The 5th Amendment is usually invoked by gangsters, hucksters, murderers and people implicated in complex gambling schemes. Usually, when somebody decides to take the 5th amendment, you can pretty much be assured that person is guilty of something.
What is Lois Lerner guilty of? Speaking the truth about her colleagues at the IRS at an American Bar Association meeting?
Like I said, this is weird.
It is also weird that the Attorney General, Mr. Holder, recused himself when the Department of Justice decided to seize the phone records of the Associated Press. I thought that was a weird answer to another Congressional committee.
Why would Eric Holder recuse himself from such a major decision? Why wouldn’t he tell anybody that he was recusing himself or put it writing or in any other way, make note of it? Why wouldn’t he tell the President about this kind of activity?
Did he recuse himself because he was afraid that he couldn’t keep a secret? Was he recused because he doesn’t have the proper clearances? Did he recuse himself because he knew what his DOJ was doing was wrong and he wanted plausible deniability? So many questions. This all is getting so weird.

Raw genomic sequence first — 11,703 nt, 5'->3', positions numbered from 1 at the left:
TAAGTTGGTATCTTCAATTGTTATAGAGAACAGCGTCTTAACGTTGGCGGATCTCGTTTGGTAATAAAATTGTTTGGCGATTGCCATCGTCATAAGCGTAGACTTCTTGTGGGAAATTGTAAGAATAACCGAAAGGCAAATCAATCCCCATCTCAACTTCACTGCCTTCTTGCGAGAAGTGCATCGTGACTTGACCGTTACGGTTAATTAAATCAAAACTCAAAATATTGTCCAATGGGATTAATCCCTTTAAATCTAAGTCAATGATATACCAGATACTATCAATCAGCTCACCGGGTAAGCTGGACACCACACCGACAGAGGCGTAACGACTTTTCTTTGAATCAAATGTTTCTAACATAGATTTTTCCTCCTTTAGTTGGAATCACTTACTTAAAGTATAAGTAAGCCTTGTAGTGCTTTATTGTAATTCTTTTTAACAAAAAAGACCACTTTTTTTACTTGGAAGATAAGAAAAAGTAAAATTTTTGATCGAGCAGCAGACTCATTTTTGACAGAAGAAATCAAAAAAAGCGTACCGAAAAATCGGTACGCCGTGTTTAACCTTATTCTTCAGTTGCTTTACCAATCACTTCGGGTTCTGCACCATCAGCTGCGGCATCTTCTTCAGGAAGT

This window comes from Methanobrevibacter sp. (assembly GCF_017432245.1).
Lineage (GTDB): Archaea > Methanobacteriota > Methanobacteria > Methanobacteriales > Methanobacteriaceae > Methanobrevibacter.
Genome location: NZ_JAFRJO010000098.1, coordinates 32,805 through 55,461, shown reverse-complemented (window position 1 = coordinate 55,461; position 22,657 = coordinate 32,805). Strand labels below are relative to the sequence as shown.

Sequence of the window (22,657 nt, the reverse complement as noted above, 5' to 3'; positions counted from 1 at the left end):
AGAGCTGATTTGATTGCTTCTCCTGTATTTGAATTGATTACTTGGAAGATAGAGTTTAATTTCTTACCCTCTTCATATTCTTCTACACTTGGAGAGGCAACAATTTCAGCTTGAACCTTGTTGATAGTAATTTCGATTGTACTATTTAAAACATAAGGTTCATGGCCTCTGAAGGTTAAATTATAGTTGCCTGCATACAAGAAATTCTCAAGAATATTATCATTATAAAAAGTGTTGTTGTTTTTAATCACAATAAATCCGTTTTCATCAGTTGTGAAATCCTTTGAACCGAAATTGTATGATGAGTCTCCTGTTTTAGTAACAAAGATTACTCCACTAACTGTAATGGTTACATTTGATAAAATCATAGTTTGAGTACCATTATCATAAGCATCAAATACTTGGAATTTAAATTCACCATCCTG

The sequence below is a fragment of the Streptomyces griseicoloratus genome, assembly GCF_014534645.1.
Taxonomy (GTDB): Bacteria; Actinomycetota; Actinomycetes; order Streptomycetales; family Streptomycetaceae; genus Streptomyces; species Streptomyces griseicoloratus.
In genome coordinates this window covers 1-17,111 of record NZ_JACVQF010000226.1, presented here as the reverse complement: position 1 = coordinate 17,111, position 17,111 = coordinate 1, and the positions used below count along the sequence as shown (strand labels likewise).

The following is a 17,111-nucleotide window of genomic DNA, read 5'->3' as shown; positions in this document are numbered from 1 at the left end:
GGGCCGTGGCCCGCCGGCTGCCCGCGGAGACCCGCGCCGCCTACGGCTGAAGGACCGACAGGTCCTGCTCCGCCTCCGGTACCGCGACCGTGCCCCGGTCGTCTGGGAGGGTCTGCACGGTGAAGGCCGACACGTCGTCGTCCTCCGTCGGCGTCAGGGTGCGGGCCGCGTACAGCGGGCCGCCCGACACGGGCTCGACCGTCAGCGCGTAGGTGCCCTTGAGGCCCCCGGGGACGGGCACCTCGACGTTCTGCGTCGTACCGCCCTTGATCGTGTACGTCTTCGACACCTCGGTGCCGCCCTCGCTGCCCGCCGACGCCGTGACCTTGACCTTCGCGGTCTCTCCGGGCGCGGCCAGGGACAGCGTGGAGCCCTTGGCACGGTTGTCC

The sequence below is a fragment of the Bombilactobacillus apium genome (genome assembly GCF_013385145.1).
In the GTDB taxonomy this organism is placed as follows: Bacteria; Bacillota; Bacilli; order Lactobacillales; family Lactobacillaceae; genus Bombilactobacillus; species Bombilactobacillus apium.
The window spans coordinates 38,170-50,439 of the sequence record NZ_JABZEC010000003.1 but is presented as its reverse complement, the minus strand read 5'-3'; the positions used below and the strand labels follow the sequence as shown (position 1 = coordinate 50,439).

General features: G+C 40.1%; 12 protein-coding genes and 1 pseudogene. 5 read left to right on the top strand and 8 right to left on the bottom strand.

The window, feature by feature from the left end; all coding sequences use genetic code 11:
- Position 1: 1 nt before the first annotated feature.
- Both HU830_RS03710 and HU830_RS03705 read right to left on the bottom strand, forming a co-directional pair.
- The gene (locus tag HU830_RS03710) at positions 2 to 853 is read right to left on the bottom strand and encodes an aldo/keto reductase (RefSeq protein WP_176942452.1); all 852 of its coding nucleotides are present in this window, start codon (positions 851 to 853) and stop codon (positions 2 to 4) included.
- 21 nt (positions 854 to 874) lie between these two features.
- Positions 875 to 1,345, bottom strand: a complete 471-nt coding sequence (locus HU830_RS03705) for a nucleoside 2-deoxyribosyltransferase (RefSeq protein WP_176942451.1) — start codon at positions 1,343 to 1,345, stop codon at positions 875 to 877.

Why did the White House not know that the intelligence world was going hard after James Rosen (who is perhaps the nicest guy in journalism, bar none)? Why didn’t they know that Team Holder was doing everything they could to track down a Fox News journalist and maybe more than just one journalist at Fox?
Did the President know about how the CIA or the FBI or the DIA was screwing around with Sheryl Attkisson’s computer? Attkisson has been pretty tough on the Administration, so tough that her boss, who happens to be the brother of the National Security Agency’s Communications Director, has told her to knock it off. But she won’t knock it off, and that is pissing off the higher-ups who have this great connection with the Obama Administration, and in this world of deception and intimidation, it is never a bad idea to have friends in really high places.
I wouldn’t be surprised to see Attkisson hired up by Fox, which happens to be the last news network with enough balls to take on the gang from Chicago.
All of this is getting very weird.
When the President tell us that he has recused himself from these scandals, we know we are in real trouble.
I don’t like it. Not one bit.